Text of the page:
Now that we have that established, let’s chat about self-care practices. When I refer to self-care I am not talking about giving yourself 5, or even 10 minutes to scroll Instagram. Nope. I am talking about filling your bucket with what gives you life. Whatever that may look like for you. For me, it’s listening to worship music, journaling, reading, and moving my body. Now I know an idea just popped in your mind on something you want to do. Whatever that may be, try it out tomorrow morning. Set aside 20 minutes to do what you need to do to fuel your soul, I promise you the results will shock you!” – Leila Lewis, Founder of Be Inspired PR, Inspired by This (oh, hey), and The Social Remodel

“My advice for all moms is to give up the guilt. Some days won’t be perfect, some days you will miss dinners and maybe they’ll watch too much TV! Don’t beat yourself up – you are showing your children that anything can be achieved, and to do what you love takes bravery, hard work, and sometimes sacrifice. Believe me – they are watching!” – Lilia Shatnaya, Owner of Plume and Stone Invitation studio, Founder of Russian American Weddings and Parties, and Co-founder of Style the Aisle Soiree

Image featuring Kate Lester of Kate Lester Interiors

Find What Works for You

“Being a momtrepreneur is hard! After attempting to balance work and family responsibilities for nearly a decade, I’ve learned that it’s more of an evolution than a balance. Inevitably, your kids’ needs, and the needs of your clients, will change – frequently. I think it’s important to be OK with that fact and don’t let changes (unexpected or otherwise) get the best of you. Being flexible is key.” – Brooke Avishay of Orange Blossom Special Events

“If you’re like me, you are probably struggling how to wrangle all of your kids toys, crafts, and school supplies while everyone is at home during quarantine. (Um hello- I want my dining table back!) A few weeks ago, when I had just about had it, I decided to create a (cheap + cheerful) storage system for my five year old daughter for all of the toys and crafts she uses the most. If you are ready to get organized in your kids’ spaces, here are a few of my tips and tricks to creating organization systems that will set you up for success:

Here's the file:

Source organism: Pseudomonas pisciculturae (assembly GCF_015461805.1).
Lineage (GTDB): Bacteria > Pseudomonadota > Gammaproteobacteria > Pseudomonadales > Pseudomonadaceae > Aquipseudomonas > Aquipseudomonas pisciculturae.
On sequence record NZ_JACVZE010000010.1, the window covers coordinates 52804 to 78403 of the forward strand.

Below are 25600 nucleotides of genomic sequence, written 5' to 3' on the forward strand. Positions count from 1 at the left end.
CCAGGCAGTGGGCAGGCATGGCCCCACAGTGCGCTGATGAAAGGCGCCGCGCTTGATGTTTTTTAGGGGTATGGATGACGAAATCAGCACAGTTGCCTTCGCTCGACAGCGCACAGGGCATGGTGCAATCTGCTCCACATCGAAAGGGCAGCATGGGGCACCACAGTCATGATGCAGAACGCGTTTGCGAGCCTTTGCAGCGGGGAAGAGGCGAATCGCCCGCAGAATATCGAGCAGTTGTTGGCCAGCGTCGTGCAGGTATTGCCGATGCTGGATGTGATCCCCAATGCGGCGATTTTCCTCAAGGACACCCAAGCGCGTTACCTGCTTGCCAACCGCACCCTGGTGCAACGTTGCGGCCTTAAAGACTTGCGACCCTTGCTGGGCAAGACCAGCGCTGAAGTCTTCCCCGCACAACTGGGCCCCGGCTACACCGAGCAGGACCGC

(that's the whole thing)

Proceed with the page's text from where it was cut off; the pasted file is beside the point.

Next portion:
(1) Keep it Low. If you expect them to be able to play on their own, then make sure everything is at arm’s length. Of course, I wanted to make a fancy built-in piece but then she wouldn’t be able to reach any of it! (2) Sort + Separate. Separate toys by category and label the bins. I used those super simple black wooden tags and labeled them with a chalk pen. (3) Keep the Bins Small and Light. I went with knit coil bins with leather handles from Target and they are light and easy to lift. (4) At Night EVERYTHING Goes Back. That’s right. Back into its designated bin, and then back into the shelf- and just like that the toys are ALL in her room and not all over the rest of the house where you can step on a rogue lego in the middle of the night.” – Kate Lester of Kate Lester Interiors

Photo of Lauren Meichtry of Elsie Home

Getting Real & Honest

“Whatever this looks like for you. Talk to people who will be open and real with you about their experiences. I’m not going to lie, labour and the first few months after my first were a real shock. I felt almost mad that the world (social media especially) presents motherhood as being this magical idyllic experience. And yes, it’s magical, but nobody told me my baby wouldn’t be the only one coming home in a diaper. I think women need to speak more openly and honestly about the struggles of motherhood.” Gillian Segal of Gillian Segal Design

“I was a stay-at-home mom for five years who always had a passion for design. I thought I had to choose between being there for my kids and pursuing my passion but I eventually realized I could do both! I was gifted a vintage sewing machine from my Grandma Elsie and had been making pillows for my own home. A good friend and old coworker of mine had seen how driven I was and knew my potential and asked me one day if what I was doing was enough for me. No one had ever asked me that question and when I got honest with myself, I realized my answer was no. I wanted more and I was the only one who could make that happen for myself. As a stay at home for many years, I really dedicated my life to my kids and didn’t spend much time filling my own cup. Once I gave myself permission to do that, there was no stopping me.” – Lauren Meichtry of Elsie Home